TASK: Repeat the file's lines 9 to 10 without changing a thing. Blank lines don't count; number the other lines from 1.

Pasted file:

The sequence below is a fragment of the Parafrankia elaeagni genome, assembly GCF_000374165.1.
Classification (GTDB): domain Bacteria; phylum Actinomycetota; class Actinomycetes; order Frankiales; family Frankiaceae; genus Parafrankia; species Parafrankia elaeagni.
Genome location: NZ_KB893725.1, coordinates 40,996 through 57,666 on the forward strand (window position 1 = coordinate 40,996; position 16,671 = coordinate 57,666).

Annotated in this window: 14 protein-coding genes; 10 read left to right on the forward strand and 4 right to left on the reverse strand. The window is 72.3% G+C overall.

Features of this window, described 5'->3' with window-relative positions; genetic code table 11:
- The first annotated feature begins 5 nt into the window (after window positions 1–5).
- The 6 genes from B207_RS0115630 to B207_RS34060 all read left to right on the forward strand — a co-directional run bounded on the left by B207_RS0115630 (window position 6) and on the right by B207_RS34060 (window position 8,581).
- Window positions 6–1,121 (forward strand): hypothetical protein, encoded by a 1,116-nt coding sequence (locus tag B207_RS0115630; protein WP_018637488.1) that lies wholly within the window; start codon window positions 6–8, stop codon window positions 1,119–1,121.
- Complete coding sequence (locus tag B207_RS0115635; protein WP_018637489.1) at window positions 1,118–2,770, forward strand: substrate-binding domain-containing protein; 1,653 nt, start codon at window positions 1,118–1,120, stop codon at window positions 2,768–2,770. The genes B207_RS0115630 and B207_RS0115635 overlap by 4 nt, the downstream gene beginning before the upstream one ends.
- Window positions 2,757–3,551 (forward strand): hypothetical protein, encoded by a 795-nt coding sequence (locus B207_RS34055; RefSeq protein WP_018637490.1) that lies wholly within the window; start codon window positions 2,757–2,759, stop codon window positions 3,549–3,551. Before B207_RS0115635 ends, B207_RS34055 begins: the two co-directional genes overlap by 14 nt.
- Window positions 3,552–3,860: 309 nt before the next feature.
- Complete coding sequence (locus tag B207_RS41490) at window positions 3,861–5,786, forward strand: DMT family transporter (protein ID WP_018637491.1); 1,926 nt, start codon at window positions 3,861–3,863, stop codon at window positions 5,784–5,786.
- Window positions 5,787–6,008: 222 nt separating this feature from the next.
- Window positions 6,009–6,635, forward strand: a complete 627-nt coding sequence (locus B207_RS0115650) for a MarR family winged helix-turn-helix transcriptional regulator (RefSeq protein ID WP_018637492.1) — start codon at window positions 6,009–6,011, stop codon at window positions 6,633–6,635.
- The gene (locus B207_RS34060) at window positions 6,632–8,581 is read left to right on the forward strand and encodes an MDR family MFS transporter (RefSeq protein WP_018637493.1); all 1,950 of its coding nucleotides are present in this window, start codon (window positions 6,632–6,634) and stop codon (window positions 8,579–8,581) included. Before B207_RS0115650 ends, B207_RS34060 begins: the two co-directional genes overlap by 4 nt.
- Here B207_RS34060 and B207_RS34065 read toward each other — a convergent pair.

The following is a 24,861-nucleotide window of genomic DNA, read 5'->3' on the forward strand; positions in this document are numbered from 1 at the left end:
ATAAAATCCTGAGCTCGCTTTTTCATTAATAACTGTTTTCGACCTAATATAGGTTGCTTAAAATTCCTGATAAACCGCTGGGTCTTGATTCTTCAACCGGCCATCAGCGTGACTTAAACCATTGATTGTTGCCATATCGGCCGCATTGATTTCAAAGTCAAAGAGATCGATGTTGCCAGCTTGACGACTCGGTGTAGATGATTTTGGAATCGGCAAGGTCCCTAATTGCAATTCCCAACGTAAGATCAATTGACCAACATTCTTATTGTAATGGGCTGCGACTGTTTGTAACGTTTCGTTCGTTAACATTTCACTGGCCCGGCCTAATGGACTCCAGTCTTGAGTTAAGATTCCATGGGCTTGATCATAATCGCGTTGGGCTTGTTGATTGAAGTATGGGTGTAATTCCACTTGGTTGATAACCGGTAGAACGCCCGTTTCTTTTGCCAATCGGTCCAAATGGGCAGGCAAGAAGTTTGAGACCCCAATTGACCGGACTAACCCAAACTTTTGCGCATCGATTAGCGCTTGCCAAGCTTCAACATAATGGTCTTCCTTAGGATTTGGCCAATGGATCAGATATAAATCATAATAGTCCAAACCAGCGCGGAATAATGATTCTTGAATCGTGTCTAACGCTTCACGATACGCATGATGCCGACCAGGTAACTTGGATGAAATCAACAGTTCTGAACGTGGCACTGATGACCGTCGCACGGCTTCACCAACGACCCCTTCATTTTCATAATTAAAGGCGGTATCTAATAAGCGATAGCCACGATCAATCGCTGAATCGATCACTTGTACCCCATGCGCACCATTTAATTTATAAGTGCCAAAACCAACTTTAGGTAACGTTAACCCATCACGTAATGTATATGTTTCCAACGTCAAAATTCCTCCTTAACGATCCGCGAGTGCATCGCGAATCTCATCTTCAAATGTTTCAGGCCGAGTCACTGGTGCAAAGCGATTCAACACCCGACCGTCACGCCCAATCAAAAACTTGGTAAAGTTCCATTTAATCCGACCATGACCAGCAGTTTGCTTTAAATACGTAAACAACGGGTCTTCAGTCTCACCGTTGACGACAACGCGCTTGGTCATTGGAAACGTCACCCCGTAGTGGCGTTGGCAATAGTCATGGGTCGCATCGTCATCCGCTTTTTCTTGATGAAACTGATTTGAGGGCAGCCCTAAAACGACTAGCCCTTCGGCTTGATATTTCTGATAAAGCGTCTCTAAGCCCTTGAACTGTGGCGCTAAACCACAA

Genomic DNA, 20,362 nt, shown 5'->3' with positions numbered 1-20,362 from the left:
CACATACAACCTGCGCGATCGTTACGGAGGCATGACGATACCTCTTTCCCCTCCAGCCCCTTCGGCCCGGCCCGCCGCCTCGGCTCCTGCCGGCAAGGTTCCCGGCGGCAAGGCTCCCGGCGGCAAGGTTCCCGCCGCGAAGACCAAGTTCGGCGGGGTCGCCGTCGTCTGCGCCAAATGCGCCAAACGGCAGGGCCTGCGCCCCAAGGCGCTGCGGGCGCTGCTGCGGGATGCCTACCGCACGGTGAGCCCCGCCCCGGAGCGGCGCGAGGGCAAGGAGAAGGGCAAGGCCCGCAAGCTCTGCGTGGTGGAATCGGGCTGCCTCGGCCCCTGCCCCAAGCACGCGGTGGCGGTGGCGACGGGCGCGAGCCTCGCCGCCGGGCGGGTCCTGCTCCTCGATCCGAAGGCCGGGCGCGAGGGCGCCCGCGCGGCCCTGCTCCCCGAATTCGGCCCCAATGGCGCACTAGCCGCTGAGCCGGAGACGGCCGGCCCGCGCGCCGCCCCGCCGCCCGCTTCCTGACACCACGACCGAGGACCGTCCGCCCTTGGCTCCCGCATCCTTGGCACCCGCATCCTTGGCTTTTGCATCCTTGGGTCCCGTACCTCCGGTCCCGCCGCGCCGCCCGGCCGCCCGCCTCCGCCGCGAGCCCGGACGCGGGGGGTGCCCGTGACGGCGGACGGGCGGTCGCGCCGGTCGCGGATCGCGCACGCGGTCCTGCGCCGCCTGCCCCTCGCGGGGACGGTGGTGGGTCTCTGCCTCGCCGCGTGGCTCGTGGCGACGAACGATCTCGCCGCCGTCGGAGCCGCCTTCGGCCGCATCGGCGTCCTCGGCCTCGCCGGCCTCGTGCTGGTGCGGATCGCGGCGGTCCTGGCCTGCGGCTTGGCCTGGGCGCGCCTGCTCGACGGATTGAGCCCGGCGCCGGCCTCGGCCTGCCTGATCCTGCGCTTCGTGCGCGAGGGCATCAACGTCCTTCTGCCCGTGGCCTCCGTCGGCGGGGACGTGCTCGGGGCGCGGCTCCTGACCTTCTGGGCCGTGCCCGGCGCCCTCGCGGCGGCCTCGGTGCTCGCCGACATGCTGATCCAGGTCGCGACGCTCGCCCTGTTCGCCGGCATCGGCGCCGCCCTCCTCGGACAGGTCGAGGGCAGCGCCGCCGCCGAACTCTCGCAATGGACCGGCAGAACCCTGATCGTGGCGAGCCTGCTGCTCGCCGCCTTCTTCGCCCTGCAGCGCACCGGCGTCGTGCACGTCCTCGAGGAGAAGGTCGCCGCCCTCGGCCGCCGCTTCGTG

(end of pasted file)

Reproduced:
- Complete coding sequence (locus tag B207_RS0115635; protein WP_018637489.1) at window positions 1,118–2,770, forward strand: substrate-binding domain-containing protein; 1,653 nt, start codon at window positions 1,118–1,120, stop codon at window positions 2,768–2,770. The genes B207_RS0115630 and B207_RS0115635 overlap by 4 nt, the downstream gene beginning before the upstream one ends.
- Window positions 2,757–3,551 (forward strand): hypothetical protein, encoded by a 795-nt coding sequence (locus B207_RS34055; RefSeq protein WP_018637490.1) that lies wholly within the window; start codon window positions 2,757–2,759, stop codon window positions 3,549–3,551. Before B207_RS0115635 ends, B207_RS34055 begins: the two co-directional genes overlap by 14 nt.